“That day I saw beneath dark clouds,
the passing light over the water
and I heard the voice of the world speak out,
I knew then, as I had before,
life is no passing memory of what has been
nor the remaining pages in a great book
waiting to be read.”
~ David Whyte (from The Opening of Eyes)
I have this strange relationship to water. Water over my head, even 2”. Water I can’t see beneath the surface. Water rising in nature. A weird internal alarm triggers that neither fire nor big winds engender. True, I’ve not experienced the threat of wild fires, but I saw my own home on fire once, felt the wash of helplessness. Stood in a yard with family as their home burned. And rational or not, I felt I could come out with feet on solid ground. But not with rising water. Even thoughts of the aftermath overwhelm. And when big storms blow in, I check radar, often. Today I’m watching the strip pond 20 ft. from our door. Calculating if I’ll roll up the oriental rugs. Water tables are shallow, streets don’t drain. It’s already over the bank. I’m calm, but I have memories.
We lived in the mountains when Frances battered the NC coast, stalled, in 2004. Heavy rain fell for days. The French Broad and Swannanoa Rivers breached. Sweeten Creek, too. Our brewery in Biltmore Village between them. Flood waters rose to car windows, swept thru merchants’ doors. We watched the drain the length of the brewery floor. The flood outside creeping toward us. Knowing no way to save tanks of beer worth thousands no insurance covers. We could be lost. But we were lucky. Saved by mere inches. And I remember two years in Jacksonville living on the St. John’s River. The impassable streets. How three cars floated to the ceiling of the flooded garage, bumped in a dance in the middle. And 2012 when Issac threatened. Me on a writing retreat in Naples, alone. I’ve done my share of storm watch.
My fear of water over my head is a mystery, tho. I was in 5th grade before I learned to swim, despite many attempts. Passed the 5 min. tread test in college simply out of a greater fear – a required semester swimming in the deep end if I didn’t. But here’s the thing. I love boats. Am courageous. I’ve walked a ropes course 30 ft. up despite crumbling with sobs in fear. Took my young son, left an abusive husband with no help despite fear that stole my breath each night. And two years ago, I swam with wild dolphins in Hawaii for four days, despite my body’s violent resistance, cramped legs that refused release, even with massage. The kicker. I experienced my most profound peace ever in the Big Blue, water 5,000 ft. deep. So crystal clear we looked as if we swam in an aquarium. All around, so blue. With lines of light going down forever, no end.
In my mind I can still see very detail of a painting of a drowning woman in the middle of the ocean. Her wide, panicked eyes above water, her gapping mouth. Debris all around. Sinking ship in the background. Same with scenes from two movies. In White Squall, the brigantine sinking. The savvy sea-faring woman calmly sitting on the floor, trapped in a cabin, rescue impossible. Her face as she looks up, knowing she’s going to the bottom of the ocean. The other from The Piano. Ada, her leg wrapped in a rope, drifting down, down. But I also remember a dream I had. Threatened by an unknown someone, I jump from a partially submerged cage of a platform into a stormy sea. And four whales rise up, say they’ll save me. I also remember the peace in The Big Blue.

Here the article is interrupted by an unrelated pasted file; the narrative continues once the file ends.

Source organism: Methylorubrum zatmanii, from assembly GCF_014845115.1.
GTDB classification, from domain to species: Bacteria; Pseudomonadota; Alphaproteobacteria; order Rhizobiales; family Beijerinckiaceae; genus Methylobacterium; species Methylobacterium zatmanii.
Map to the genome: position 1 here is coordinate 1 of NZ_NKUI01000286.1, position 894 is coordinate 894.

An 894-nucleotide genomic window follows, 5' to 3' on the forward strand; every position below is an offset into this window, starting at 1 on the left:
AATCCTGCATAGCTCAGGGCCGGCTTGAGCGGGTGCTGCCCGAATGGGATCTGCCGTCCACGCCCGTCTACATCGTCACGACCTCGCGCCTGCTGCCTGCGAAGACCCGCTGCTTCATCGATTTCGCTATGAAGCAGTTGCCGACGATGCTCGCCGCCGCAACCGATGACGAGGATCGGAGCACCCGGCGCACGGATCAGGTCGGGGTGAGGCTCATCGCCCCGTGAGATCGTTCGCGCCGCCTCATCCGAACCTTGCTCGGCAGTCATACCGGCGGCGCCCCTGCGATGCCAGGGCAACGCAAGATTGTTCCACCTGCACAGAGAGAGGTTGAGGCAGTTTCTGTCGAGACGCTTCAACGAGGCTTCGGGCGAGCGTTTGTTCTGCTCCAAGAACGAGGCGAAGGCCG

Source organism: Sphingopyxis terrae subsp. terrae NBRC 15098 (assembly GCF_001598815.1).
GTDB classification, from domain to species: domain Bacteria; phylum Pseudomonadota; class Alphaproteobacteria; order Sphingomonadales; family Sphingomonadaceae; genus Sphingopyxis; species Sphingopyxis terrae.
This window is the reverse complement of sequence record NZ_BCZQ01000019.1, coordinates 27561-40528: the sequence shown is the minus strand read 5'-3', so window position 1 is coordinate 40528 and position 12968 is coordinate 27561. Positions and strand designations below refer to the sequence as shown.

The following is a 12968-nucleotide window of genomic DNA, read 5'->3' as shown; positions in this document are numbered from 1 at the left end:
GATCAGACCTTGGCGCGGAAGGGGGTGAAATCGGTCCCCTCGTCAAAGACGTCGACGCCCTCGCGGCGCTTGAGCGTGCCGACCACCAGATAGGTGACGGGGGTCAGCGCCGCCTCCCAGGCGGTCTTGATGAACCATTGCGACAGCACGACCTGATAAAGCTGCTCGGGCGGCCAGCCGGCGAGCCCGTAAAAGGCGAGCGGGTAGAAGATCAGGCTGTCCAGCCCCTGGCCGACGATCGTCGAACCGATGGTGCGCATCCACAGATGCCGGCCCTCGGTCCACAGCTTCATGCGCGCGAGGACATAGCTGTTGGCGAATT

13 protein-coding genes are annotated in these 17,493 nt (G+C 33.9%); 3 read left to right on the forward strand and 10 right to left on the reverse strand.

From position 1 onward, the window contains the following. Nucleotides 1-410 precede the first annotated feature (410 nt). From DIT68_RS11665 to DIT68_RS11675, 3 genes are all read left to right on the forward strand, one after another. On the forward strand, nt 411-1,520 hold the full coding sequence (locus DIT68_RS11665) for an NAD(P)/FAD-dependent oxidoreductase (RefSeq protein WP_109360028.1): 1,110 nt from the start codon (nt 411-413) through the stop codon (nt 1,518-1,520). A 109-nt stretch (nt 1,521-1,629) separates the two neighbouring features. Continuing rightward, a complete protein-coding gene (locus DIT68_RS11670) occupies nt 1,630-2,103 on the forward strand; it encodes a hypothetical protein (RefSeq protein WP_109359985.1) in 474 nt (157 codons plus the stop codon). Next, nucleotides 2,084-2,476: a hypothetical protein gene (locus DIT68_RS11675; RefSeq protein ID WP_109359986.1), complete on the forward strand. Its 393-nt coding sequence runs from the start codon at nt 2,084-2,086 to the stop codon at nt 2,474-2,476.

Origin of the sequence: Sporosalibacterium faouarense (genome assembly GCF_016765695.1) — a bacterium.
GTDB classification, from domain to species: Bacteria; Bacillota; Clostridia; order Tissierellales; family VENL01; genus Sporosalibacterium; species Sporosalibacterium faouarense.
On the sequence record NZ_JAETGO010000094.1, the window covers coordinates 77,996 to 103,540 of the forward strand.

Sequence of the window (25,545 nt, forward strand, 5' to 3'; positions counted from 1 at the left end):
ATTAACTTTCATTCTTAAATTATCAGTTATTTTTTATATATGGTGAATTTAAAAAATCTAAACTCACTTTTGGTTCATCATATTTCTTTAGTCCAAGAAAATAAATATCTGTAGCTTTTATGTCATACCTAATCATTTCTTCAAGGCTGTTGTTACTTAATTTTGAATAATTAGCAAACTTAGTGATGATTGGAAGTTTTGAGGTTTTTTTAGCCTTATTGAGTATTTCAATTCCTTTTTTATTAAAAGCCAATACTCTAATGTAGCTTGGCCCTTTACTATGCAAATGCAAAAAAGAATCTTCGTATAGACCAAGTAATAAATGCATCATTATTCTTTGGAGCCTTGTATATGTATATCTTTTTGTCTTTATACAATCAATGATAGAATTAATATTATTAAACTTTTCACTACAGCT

The other day I met Fred, an older man, as I took a picture of large, silky blooms on a cactus. 32 yrs. in the neighborhood, he’s had trouble with strangers, recently a foreigner, he said. I smiled, leaned in, said as if it a secret, my grandmother was a foreigner. He softened. Showed me a cactus in his yard, pointed to his upstairs. They died, used to live in my apartment there, this is theirs, he said. He showed me his whimsical yard art that tells stories – cat stalking a bird on a nest, the bird’s egg a seashell. And a plastic chair dark green like the bushes and overgrown tropical plants it’s tucked amongst. I sit, watch the world go, he said.
Days before, at a show in a tiny planetarium geared for kids, I fell asleep, woke jolted to bright lights, people stepping past. Feeling my real prize Deric, a chatty 11-yr. old passionate about space who started a conversation with ‘How was your day?’ So proud of his knowledge, he repeatedly prompted ‘ask me a question.’ Who told me I looked beautiful. His expressed self-consciousness about how much he talks touched me. I share that with him. We also share a longing to go into space. Afterwards, looking thru telescopes on the roof, I saw Jupiter’s stripes and moons. How red Mars really looks. Was filled with wonder.
I believe we all have a purpose. Some watch the world go by from their chairs, hold a certain peaceable kingdom. Some step out, even when scared. Go into space. I will summon whatever courage I need to look into a whale’s eye, and to meet my purpose. Because I don’t think it’s too late, and I must.
Tell me, what are your fears? What must you do despite them?
Another small journey. Getting to wise.
A Writer’s Life.
A secret: Birds and creatures talk to me.
A favorite: A friend who bought the professional video of our dolphin swims says it seems I’m in every other frame.
Special Thanks to Fred and Deric, my young companion who was also proud his name’s a combo of his father’s (Eric) and his mother’s (Deanna).